||Issue No. 176||02 May 2003|
Interview: Staying Alive
Bad Boss: The Ultimate Piss Off
Industrial: Last Drinks
National Focus: Around the States
Politics: Radical Surgery
Education: The Price of Missing Out
Legal: If At First You Don't Succeed
History: Massive Attack
Culture: What's Right
Review: If He Should Fall
Poetry: If I Were a Rich Man
Satire: IMF Ensures Iraq Institutes Market Based Looting
Charities Brace for Medicare Backlash
Court Throws Out Cole Prosecutions
Child Actor Dodges Broken Voice
Rio Tinto: $40 Million for Boss, Eviction for Workers
Winning Poster Shouts at Freeloaders
May Day Tragedy Claims Union Lives
Westfield Cleaners to Down Mops
Question Marks Over Nursing Home
Burn Payout Highlights Compo Fears
Costa Blows Whistle on Canberra Raid
The Locker Room
Bob Gould Sprays Gerard Henderson
War and Peace
A Strange Light
A Little History
Does It Have To Be?
Labor Council of NSW
Child Care for Oldies Too
The call came as more evidence emerged of employer inflexibility in the guise of Dick Smith Electronics, who have thrown two women out of work after refusing to take account of their family responsibilities.
NSW Nurses Association general secretary Brett Holmes says the lack of suitable aged care services for elderly relatives places a major strain on workers, particularly women, 87 per cent of whom rate family friendly provisions their number one priority.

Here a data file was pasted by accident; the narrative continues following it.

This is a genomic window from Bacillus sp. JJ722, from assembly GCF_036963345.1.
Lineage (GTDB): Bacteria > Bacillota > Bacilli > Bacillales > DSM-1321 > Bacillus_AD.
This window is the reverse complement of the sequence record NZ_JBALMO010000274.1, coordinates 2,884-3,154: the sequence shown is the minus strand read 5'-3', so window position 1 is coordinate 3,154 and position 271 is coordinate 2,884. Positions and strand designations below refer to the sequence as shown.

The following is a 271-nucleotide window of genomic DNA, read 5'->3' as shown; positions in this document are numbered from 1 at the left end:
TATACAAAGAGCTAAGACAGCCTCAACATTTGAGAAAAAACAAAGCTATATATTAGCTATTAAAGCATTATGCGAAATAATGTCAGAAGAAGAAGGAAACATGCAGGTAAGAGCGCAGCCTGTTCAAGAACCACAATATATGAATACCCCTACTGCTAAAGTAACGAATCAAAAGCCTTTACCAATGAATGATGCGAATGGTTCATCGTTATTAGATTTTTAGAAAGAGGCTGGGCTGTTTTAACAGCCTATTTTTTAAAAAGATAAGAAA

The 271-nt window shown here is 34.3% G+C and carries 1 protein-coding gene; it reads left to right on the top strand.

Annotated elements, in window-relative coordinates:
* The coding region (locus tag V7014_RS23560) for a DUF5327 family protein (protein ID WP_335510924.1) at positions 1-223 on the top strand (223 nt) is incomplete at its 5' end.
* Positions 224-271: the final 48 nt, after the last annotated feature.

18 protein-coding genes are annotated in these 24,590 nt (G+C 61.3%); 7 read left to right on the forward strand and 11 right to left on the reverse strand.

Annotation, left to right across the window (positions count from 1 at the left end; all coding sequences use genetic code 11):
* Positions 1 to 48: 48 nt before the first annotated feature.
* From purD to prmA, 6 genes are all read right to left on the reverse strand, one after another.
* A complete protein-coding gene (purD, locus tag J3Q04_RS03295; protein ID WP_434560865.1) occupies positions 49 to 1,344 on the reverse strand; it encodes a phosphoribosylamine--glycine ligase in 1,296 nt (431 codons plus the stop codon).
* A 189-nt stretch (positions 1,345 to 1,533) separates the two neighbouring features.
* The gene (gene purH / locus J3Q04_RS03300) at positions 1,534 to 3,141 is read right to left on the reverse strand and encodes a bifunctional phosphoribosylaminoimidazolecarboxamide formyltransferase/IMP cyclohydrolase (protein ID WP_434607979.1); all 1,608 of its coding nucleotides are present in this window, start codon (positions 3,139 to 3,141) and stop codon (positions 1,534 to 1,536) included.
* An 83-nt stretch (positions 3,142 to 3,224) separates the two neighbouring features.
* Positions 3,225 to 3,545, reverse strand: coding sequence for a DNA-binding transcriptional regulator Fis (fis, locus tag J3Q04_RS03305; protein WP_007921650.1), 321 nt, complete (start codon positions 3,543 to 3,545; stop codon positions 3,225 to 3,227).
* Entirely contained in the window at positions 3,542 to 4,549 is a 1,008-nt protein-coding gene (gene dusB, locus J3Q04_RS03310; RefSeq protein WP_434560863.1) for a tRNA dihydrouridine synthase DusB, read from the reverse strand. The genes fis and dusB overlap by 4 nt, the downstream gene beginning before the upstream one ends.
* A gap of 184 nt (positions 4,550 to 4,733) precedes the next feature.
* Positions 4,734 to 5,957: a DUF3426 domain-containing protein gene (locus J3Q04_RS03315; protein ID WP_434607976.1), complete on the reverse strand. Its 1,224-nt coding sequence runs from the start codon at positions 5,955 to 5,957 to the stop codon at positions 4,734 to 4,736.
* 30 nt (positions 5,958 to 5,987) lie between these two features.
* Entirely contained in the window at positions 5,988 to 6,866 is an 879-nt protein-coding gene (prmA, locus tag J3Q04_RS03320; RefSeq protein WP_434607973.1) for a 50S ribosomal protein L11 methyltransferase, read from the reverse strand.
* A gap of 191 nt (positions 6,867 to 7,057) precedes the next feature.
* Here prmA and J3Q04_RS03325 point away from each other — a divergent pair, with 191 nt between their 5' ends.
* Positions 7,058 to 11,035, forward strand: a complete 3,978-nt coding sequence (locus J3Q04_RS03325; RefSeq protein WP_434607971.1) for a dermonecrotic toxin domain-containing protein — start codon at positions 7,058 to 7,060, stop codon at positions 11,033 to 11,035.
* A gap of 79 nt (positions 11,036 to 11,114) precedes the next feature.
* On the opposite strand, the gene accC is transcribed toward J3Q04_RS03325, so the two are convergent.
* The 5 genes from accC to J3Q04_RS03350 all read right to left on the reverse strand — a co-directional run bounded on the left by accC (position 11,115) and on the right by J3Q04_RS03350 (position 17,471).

"While access to child care has rightly been recognised as an important strategic objective in the struggle to recruit and retain nurses, the constraints associated with aged care responsibilities have failed to attract similar attention," Holmes says.
"In the context of the ageing population and 15 years of public policy designed to encourage older people to remain in their homes, the difficulties associated with caring for elderly relatives is an issue of concern for a growing number of working Australians."
Holmes says in light of the intractability of the current nursing workforce shortage response, it is imperative that appropriate support services are available to those carers wishing to return to the profession.
Working Mums Given The Dump
Meanwhile, two working mums, with 27 years service between them, have been sacked after their employer refused to allow them to trial new positions that they feared would impact on their family life.
The women, employed by Dick Smiths Electronics - a wholly owned subsidiary of Woolworths - were told to take the new oppositions or take the sack, after their previous positions were made redundant.
One of the women, Amanda Ibbotson, is caring for a child with cerebral palsy and feared the alternate position would involve new responsibilities that would make it impossible for her to discharge this care.
But when she asked to trial her new position for two to four weeks, along with colleague Diane Wilson, she was told to accept the position now
"We just want an opportunity to have a fair go because we both have family responsibilities," Ibbottson told Labor Council delegates this week.
The Australian Services Union has condemned Dick Smith management for their inflexibility and is taking their cases to the NSW Industrial Relations Commission.
'These two women have been treated in an appalling manner, camped by a contemptible offer," ASU state secretary Michael Want says. "They should have the right to trial the new positions given their family responsibilities or be offered decent redundancies."
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